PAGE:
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British spaceports under development

by Staff writer
19 Aug 2021 at 15:37hrs | Views
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Two new British spaceports could be the catalyst to making Britain Europe's newest space superpower. If they can overcome planning challenges, the value to the UK's economy could be hard to measure.

With a world-class record in contributions to aeronautic science, technology, and engineering, it's something of a surprise that the UK hasn't made a greater impact on the modern commercial space industry, dubbed "Space 2.0". Despite decades of expertise and a large pool of scientific talent, Great Britain has yet to launch a vertical rocket into space from the country's soil. This could soon change, however. The UK has stated that it aims to capture 10% of the global space market by 2030, and two new British spaceports planned for sites in Scotland look to be the key to achieving this ambition.

How Will Spaceports Benefit Britain?

Amidst the logistical and economic problems posed by the coronavirus pandemic, in addition to political uncertainties thrown up by Brexit, two competing British spaceports are racing to provide the UK with the infrastructure it needs to become a top commercial space player. Great Britain already has a satellite and space technology export market worth over $300 million every year, while the broader UK economy supported by satellites is worth more than £360 billion.

One of the biggest current growth areas for the global space industry lies in small satellites (smallsats), which is projected to be worth over $10 billion by the end of the decade. Functioning British spaceports would open the country to a wide pool of international and domestic clients eager to find launch partners to enable them to exploit smallsat technology. Many of the UK's most promising space technology firms are already located in Scotland, making the country a natural choice for the first British spaceports.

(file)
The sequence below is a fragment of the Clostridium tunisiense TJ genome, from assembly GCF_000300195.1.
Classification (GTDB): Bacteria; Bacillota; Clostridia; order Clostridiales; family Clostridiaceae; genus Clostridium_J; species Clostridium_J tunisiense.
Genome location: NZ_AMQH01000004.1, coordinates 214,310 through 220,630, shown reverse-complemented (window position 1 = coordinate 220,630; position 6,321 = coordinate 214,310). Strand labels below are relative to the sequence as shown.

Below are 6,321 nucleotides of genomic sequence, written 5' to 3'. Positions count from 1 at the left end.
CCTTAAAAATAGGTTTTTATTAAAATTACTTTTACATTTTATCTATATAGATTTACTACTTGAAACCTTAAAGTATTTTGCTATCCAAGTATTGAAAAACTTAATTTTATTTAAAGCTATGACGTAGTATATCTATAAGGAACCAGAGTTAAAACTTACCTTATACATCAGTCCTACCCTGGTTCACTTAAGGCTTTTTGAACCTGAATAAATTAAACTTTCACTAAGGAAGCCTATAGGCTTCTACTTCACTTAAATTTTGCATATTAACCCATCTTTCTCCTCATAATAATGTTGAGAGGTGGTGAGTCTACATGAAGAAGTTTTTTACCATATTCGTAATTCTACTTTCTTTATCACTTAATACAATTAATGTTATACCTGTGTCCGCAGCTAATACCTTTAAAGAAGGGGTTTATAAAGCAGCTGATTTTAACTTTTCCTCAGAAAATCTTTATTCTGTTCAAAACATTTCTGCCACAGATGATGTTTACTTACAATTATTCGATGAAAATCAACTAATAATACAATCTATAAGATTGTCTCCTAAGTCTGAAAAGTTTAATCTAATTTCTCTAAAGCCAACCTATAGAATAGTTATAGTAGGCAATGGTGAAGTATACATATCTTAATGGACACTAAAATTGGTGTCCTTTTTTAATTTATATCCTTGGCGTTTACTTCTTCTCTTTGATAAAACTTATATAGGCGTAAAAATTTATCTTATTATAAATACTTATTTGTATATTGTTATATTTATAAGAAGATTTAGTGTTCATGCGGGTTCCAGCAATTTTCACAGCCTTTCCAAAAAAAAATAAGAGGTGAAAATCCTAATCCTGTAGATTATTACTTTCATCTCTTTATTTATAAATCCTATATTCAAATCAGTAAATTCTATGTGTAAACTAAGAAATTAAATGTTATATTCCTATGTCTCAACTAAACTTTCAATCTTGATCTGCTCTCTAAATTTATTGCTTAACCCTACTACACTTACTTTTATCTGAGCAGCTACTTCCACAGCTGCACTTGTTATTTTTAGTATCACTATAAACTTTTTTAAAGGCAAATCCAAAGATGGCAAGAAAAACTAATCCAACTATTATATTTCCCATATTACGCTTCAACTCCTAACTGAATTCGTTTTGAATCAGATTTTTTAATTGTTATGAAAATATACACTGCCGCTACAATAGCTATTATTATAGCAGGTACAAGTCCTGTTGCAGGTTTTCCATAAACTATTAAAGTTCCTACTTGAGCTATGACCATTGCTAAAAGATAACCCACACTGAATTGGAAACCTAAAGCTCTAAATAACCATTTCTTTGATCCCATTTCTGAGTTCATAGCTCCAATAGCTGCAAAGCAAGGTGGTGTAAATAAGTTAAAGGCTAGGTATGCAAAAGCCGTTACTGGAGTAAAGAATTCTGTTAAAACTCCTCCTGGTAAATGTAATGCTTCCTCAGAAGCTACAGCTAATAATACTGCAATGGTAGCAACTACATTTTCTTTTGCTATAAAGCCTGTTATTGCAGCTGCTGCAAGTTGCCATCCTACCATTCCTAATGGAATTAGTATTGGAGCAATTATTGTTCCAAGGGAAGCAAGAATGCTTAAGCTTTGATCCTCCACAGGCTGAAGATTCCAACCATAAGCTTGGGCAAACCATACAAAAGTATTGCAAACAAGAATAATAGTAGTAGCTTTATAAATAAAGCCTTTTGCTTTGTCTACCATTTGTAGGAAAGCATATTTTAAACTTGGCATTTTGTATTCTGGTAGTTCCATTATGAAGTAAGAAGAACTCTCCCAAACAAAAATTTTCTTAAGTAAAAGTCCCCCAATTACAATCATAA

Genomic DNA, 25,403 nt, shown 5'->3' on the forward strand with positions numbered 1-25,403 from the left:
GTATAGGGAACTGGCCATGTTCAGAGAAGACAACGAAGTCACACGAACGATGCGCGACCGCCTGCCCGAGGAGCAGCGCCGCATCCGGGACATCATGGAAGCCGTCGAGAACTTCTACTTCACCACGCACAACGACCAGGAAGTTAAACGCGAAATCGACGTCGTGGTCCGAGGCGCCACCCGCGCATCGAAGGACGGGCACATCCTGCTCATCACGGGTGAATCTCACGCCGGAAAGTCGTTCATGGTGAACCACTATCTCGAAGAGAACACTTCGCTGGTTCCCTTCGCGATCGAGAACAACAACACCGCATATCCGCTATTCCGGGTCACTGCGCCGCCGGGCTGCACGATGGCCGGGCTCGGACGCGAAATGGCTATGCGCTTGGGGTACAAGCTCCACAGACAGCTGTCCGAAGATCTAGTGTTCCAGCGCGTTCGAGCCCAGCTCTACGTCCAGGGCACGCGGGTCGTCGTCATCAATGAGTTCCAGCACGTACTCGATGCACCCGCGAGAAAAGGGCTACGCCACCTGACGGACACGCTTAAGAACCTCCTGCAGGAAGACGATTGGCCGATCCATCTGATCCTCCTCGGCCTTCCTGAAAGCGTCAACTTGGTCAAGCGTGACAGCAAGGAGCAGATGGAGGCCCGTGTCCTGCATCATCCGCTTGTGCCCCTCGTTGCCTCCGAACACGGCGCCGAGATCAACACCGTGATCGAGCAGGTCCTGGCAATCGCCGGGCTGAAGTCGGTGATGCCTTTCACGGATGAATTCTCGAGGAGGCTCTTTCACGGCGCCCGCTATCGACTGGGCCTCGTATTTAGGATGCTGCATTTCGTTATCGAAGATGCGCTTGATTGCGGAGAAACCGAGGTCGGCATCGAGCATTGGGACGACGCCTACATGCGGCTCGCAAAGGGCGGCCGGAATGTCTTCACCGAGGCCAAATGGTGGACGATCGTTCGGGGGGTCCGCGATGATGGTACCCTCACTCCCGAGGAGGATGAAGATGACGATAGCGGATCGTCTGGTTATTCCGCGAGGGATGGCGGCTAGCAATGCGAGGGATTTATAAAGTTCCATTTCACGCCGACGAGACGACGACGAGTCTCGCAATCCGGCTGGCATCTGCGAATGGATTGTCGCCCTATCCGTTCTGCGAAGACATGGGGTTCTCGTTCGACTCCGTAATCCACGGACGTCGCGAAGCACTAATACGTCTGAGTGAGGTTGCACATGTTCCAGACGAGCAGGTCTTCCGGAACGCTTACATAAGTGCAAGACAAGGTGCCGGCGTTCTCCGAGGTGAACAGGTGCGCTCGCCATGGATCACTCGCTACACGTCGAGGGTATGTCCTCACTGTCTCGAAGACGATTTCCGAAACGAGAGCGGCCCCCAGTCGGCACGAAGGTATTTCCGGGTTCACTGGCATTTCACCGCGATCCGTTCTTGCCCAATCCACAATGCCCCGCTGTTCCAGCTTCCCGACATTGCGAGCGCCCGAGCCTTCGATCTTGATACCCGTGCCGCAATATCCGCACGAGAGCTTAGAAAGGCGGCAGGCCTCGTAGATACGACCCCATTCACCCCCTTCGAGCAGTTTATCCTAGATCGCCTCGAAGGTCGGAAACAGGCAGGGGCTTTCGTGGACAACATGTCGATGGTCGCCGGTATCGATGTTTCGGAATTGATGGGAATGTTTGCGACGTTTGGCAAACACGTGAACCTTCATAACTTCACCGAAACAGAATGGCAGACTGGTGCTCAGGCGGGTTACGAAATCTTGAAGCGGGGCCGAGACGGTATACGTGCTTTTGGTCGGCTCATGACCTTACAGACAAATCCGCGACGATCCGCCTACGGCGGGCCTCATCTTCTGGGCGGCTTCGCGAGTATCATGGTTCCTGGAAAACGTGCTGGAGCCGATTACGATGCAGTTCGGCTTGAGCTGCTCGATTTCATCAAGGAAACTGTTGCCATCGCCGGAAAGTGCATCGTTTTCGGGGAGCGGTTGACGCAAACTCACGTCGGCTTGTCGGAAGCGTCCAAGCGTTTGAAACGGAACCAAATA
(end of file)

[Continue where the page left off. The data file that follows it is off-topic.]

Are UK Spaceports Nearing Completion?

Of the two British spaceports under development in Scotland, the Sutherland Space Hub is the only one to have won planning permission for the site on the A' Mhòine peninsula in the Scottish Highlands. The spaceport will consist of a single vertical launchpad capable of firing rockets with payloads of up to 500kg. The Sutherland Space Hub development is supported by a Scottish-based, Danish-run rocket company Orbex with employees in Denmark and Germany as its chief partner. They will be hoping to have the first rockets launched from the Sutherland site before the end of 2022.

US aerospace corporation Lockheed Martin was originally on board as a major partner, providing the development with considerable support. However, the American firm seems to have changed its opinion about the site as it's pulled out of Sutherland and is now planning to move its UK Pathfinder Launch project to the neighboring Shetland Space Centre. This is not the first difficulty that Space Hub Sutherland has faced in its development: an original plan for two launchpads and 30 launches a year had to be reduced to one launchpad and 12 annual launches following ecological restrictions. Orbex itself is also facing its own problems, having had to apply for an emergency bailout loan despite raising millions in investment.